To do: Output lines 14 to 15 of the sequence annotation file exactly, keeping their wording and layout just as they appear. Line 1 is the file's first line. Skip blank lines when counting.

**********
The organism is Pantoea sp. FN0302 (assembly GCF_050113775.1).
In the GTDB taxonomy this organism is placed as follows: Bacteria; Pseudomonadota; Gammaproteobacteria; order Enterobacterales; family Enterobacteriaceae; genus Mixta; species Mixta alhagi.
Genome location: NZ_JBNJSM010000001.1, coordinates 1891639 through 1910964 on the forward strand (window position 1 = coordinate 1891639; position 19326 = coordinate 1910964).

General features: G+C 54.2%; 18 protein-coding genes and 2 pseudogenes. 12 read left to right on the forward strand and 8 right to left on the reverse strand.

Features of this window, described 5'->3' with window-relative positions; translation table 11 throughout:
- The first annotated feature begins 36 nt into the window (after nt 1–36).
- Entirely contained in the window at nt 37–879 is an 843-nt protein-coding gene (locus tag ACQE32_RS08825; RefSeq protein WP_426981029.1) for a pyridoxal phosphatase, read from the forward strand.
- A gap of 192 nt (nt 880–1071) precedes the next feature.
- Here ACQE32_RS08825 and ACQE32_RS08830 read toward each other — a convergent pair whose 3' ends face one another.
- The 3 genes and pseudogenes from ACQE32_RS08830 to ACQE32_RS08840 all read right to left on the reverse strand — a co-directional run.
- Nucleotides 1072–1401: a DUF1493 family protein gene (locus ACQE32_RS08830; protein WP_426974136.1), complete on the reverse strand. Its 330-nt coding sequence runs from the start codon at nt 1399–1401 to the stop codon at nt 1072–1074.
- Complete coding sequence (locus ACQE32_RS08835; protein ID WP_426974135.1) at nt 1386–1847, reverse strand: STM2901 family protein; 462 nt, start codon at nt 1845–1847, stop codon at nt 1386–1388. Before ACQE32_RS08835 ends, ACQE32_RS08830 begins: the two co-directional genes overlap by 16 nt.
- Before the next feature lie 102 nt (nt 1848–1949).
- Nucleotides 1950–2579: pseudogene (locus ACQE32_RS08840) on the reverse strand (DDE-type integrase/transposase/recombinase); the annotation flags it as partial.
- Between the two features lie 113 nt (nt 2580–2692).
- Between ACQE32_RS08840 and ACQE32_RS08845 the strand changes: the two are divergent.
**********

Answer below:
- Nucleotides 1950–2579: pseudogene (locus ACQE32_RS08840) on the reverse strand (DDE-type integrase/transposase/recombinase); the annotation flags it as partial.
- Between the two features lie 113 nt (nt 2580–2692).